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What colors are opposite on the color wheel?

What colors are opposite on the color wheel?

Understanding color theory and the relationships between different colors on the color wheel is an important concept for artists, designers, and anyone interested in color. The color wheel shows how colors relate to each other and which colors are considered complementary or opposite colors.

Complementary colors, also sometimes called opposite colors, are any two colors directly across from each other on the standard color wheel. These color pairs balance each other out and create a strong visual contrast when used together. Knowing what the complementary color pairs are and how to use them effectively is key for graphic designers, painters, photographers and more.

Primary Colors

The basic color wheel consists of primary colors, secondary colors and tertiary colors. The primary colors are red, yellow and blue. These colors can’t be mixed from any other colors and all other colors are derived from them. Red, yellow and blue form an equilateral triangle on the color wheel.

Primary Color Hex Code
Red #FF0000
Yellow #FFFF00
Blue #0000FF

The primary colors are equally spaced around the color wheel at 120 degree angles. These pure base colors are considered extremely vibrant and dynamic. When placed next to each other, they create strong visual contrast and liveliness.

Secondary Colors

The secondary colors are created by mixing together two primary colors. The three secondary colors are green, orange, and purple.

Green is made by mixing blue and yellow. Orange is made by mixing red and yellow. Purple is made by mixing red and blue. The secondary colors each lie between two primary colors on the color wheel.

Secondary Color Created By Hex Code
Green Yellow + Blue #00FF00
Orange Red + Yellow #FFA500
Purple Red + Blue #800080

The secondary colors are less vivid than the primary colors, but are still very bright and intense. Using adjacent secondary and primary colors together (like purple and blue) creates a strong but harmonious visual contrast.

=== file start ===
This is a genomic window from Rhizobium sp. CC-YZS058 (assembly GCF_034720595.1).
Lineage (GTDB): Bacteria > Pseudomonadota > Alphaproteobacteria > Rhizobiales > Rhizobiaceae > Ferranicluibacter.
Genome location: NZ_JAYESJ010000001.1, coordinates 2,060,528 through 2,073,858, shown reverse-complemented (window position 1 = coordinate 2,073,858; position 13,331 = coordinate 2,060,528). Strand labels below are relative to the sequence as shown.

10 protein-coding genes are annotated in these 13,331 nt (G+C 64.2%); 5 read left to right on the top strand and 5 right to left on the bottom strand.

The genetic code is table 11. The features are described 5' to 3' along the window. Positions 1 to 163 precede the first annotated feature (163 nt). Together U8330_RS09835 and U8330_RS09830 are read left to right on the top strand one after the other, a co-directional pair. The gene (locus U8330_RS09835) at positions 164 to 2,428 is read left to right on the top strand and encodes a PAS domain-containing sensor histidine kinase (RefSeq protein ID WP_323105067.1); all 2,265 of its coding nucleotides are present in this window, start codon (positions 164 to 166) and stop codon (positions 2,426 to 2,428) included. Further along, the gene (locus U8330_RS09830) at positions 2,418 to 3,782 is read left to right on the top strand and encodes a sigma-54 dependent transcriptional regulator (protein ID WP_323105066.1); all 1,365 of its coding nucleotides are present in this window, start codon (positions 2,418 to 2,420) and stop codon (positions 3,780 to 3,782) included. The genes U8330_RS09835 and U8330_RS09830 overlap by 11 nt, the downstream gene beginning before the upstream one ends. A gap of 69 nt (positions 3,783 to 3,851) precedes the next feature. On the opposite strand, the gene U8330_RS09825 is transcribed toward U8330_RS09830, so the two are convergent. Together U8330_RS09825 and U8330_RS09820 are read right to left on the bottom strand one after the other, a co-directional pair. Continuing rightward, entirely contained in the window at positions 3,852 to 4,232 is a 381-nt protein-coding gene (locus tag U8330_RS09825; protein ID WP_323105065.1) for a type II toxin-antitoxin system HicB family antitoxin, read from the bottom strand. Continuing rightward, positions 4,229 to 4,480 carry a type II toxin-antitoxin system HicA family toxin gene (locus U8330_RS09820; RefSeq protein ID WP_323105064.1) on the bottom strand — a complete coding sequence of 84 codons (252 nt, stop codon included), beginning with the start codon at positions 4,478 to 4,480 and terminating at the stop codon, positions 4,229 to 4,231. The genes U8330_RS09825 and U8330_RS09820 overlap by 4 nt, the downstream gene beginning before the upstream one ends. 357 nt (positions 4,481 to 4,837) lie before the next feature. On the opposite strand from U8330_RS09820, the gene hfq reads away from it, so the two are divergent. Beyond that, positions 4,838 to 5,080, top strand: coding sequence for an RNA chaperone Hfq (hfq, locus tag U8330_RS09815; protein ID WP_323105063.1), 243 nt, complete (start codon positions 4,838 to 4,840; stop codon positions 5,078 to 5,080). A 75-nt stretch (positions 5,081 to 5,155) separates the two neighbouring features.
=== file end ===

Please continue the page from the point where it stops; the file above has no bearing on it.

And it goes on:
Tertiary Colors

Tertiary colors are made by mixing together a primary color with a secondary color that is adjacent to it on the color wheel. For example, red mixed with purple makes red-purple, red mixed with orange makes red-orange, yellow mixed with green makes yellow-green, and so on.

There are six tertiary colors within the basic RYB color wheel. These colors have more complex and subdued hues than primary and secondary colors. Tertiary colors bridge the gap between the primary and secondary color families. Using adjacent tertiary and secondary color combinations creates pleasant contrast with lots of nuance.

Tertiary Color Created By Hex Code
Red-orange Red + Orange #FF5349
Red-purple Red + Purple #C71585
Blue-purple Blue + Purple #8A2BE2
Blue-green Blue + Green #0095B6
Yellow-green Yellow + Green #9ACD32
Yellow-orange Yellow + Orange #FFAE42

These tertiary colors help fill in the gaps between the main colors on the wheel. They have a wide range of applications for shading, blending and color mixing.

Complementary Colors

Now that we’ve looked at the structure of the color wheel, we can identify which colors are considered complementary or opposite colors.

Complementary colors are any two colors that are directly opposite each other on the color wheel. These color pairs share no common hues and have the highest contrast of any two colors.

The basic complementary color pairs are:

Color Complementary Color
Red Green
Yellow Purple
Blue Orange

For example, red and green are opposite each other, blue and orange are opposite, and yellow and purple are opposite.

These complementary color combinations produce the strongest contrast because they share no common hues or pigments. When complementary colors are mixed together, they effectively cancel each other out and produce a neutral gray or brown.

Color Wheel Demonstration

Here is a color wheel showing how the primary, secondary and tertiary colors relate to each other:

Red Red-orange Orange Yellow Yellow-green Green
Red-purple Blue-purple Purple Blue-purple Blue-green Blue

And here are the basic complementary color pairs demonstrated:

Red Green
Yellow Purple
Blue Orange

As you can see, complementary colors are located directly across from each other on the color wheel. These opposite color combinations have maximum contrast and really make each other stand out.

Uses of Complementary Colors

Complementary color schemes are very popular for designers, artists and photographers because of their high-contrast and vibrant visual effects. Here are some of the ways opposite colors are utilized effectively: